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Initialization and Output Files

Autoconf-generated configure scripts need some information about how to initialize, such as how to find the package's source files; and about the output files to produce. The following sections describe initialization and the creation of output files.

Notices in configure

The following macros manage version numbers for configure scripts. Using them is optional.

Macro: AC_PREREQ (version)
Ensure that a recent enough version of Autoconf is being used. If the version of Autoconf being used to create configure is earlier than version, print an error message to the standard error output and do not create configure. For example:

AC_PREREQ(2.52)

This macro is the only macro that may be used before AC_INIT, but for consistency, you are invited not to do so.

Macro: AC_COPYRIGHT (copyright-notice)
State that, in addition to the Free Software Foundation's copyright on the Autoconf macros, parts of your configure are covered by the copyright-notice.

The copyright-notice will show up in both the head of configure and in `configure --version'.

Macro: AC_REVISION (revision-info)
Copy revision stamp revision-info into the configure script, with any dollar signs or double-quotes removed. This macro lets you put a revision stamp from `configure.ac' into configure without RCS or cvs changing it when you check in configure. That way, you can determine easily which revision of `configure.ac' a particular configure corresponds to.

For example, this line in `configure.ac':

AC_REVISION($Revision: 1.30 $)

produces this in configure:

#! /bin/sh
# From configure.ac Revision: 1.30

Finding configure Input

Every configure script must call AC_INIT before doing anything else. The only other required macro is AC_OUTPUT (see section Outputting Files).

Macro: AC_INIT (package, version, @ovar{bug-report-address})
Process any command-line arguments and perform various initializations and verifications. Set the name of the package and its version. The optional argument bug-report-address should be the email to which users should send bug reports.

Macro: AC_CONFIG_SRCDIR (unique-file-in-source-dir)
unique-file-in-source-dir is some file that is in the package's source directory; configure checks for this file's existence to make sure that the directory that it is told contains the source code in fact does. Occasionally people accidentally specify the wrong directory with @option{--srcdir}; this is a safety check. See section @code{configure} Invocation, for more information.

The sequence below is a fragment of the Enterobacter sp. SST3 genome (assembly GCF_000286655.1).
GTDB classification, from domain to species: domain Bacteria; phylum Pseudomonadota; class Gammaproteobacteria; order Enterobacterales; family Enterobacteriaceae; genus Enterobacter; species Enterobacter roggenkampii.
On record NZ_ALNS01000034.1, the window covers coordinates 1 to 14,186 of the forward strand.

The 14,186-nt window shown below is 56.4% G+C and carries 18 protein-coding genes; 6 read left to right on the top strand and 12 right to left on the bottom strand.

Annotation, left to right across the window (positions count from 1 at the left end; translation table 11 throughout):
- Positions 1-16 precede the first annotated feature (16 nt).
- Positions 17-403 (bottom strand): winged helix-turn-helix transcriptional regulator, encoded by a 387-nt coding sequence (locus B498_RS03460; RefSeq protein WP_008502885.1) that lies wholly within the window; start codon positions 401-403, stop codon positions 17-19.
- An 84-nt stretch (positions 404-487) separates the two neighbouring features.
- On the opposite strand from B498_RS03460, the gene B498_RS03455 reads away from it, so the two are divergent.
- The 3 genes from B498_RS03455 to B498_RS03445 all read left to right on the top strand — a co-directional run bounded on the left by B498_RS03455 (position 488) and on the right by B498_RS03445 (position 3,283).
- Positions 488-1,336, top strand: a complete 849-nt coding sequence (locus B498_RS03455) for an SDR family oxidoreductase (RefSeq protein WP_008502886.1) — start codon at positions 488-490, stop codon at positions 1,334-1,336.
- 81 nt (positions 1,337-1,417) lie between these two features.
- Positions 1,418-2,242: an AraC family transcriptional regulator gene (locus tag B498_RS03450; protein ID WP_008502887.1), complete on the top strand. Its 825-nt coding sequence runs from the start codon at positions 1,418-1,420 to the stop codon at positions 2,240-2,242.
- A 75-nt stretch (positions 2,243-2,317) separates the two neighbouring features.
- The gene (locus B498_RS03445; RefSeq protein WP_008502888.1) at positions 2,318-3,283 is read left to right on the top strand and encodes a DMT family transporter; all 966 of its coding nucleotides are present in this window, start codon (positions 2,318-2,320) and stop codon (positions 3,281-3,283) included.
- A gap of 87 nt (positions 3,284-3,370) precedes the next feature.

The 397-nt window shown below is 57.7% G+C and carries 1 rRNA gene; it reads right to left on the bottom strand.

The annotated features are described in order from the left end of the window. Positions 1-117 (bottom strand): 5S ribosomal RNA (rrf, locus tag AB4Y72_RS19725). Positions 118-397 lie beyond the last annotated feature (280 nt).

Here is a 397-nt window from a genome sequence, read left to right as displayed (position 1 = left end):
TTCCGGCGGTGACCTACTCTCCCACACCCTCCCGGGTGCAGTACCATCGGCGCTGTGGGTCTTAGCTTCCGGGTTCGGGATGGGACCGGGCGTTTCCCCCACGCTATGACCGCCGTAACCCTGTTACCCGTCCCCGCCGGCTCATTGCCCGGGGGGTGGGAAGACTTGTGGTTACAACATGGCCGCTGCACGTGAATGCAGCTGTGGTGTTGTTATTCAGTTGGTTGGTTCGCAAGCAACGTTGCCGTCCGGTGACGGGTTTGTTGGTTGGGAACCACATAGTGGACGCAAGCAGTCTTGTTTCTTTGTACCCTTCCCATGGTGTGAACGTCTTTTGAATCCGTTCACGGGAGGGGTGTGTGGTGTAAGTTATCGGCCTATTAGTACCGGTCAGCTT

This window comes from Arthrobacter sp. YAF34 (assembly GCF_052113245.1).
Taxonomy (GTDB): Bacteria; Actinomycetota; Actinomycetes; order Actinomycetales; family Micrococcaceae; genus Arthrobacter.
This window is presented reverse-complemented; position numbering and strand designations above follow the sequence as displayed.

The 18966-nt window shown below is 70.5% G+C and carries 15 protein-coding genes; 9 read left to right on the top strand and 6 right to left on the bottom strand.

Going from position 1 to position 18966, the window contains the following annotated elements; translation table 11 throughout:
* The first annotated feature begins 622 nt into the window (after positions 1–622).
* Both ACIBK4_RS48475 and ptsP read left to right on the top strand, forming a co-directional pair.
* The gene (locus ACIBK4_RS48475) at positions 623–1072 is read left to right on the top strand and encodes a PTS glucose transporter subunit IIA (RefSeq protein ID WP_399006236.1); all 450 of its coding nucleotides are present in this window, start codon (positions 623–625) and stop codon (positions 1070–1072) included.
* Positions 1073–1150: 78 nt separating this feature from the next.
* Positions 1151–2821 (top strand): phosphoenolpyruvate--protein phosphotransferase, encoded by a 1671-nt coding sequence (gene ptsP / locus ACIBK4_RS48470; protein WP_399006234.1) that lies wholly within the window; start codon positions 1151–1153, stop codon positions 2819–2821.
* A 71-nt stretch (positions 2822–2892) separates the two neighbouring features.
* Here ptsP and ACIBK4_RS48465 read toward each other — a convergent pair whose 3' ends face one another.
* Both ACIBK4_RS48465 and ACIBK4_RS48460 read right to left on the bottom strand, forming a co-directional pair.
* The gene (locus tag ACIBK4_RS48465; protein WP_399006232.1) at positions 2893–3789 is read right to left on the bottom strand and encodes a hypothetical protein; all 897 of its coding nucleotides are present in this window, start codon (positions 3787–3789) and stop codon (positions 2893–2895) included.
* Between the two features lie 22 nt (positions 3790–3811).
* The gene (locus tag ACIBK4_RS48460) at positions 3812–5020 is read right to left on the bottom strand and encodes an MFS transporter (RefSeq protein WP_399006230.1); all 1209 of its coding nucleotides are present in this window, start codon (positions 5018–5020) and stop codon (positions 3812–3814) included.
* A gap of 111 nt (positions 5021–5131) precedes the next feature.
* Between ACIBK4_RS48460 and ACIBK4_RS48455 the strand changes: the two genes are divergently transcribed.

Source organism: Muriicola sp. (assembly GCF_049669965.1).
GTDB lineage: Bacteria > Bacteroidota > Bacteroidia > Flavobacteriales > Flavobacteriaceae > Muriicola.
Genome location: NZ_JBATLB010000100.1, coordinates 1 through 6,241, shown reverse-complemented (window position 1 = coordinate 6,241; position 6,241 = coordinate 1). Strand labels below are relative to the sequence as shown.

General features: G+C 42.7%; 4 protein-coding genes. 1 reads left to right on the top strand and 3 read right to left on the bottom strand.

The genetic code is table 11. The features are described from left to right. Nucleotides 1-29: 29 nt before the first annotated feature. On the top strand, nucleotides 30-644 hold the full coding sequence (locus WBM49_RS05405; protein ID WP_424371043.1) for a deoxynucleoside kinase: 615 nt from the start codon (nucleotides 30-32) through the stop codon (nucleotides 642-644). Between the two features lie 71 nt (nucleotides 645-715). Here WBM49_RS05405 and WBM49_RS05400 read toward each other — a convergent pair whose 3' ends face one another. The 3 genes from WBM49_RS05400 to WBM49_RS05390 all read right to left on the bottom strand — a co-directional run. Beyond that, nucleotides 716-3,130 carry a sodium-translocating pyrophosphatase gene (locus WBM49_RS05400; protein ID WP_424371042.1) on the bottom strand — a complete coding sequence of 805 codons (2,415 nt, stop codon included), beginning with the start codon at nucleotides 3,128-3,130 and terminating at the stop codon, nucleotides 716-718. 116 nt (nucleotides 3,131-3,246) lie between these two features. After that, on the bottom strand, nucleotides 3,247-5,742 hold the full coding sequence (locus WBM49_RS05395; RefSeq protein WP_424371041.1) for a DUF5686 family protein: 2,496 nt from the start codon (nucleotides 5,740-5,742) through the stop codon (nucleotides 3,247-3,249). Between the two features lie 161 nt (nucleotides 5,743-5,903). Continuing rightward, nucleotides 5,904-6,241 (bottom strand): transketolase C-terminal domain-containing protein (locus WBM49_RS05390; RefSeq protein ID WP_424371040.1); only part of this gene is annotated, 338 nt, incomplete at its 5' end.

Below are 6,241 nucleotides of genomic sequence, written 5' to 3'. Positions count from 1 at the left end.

Packages that do manual configuration or use the install program might need to tell configure where to find some other shell scripts by calling AC_CONFIG_AUX_DIR, though the default places it looks are correct for most cases.

Macro: AC_CONFIG_AUX_DIR (dir)
Use the auxiliary build tools (e.g., `install-sh', `config.sub', `config.guess', Cygnus configure, Automake and Libtool scripts etc.) that are in directory dir. These are auxiliary files used in configuration. dir can be either absolute or relative to `srcdir'. The default is `srcdir' or `srcdir/..' or `srcdir/../..', whichever is the first that contains `install-sh'. The other files are not checked for, so that using AC_PROG_INSTALL does not automatically require distributing the other auxiliary files. It checks for `install.sh' also, but that name is obsolete because some @command{make} have a rule that creates `install' from it if there is no `Makefile'.

Outputting Files

Every Autoconf-generated configure script must finish by calling AC_OUTPUT. It is the macro that generates `config.status', which will create the `Makefile's and any other files resulting from configuration. The only other required macro is AC_INIT (see section Finding configure Input).

Macro: AC_OUTPUT
Generate `config.status' and launch it. Call this macro once, at the end of `configure.ac'.

`config.status' will take all the configuration actions: all the output files (see section Creating Configuration Files, macro AC_CONFIG_FILES), header files (see section Configuration Header Files, macro AC_CONFIG_HEADERS), commands (see section Running Arbitrary Configuration Commands, macro AC_CONFIG_COMMANDS), links (see section Creating Configuration Links, macro AC_CONFIG_LINKS), subdirectories to configure (see section Configuring Other Packages in Subdirectories, macro AC_CONFIG_SUBDIRS) are honored.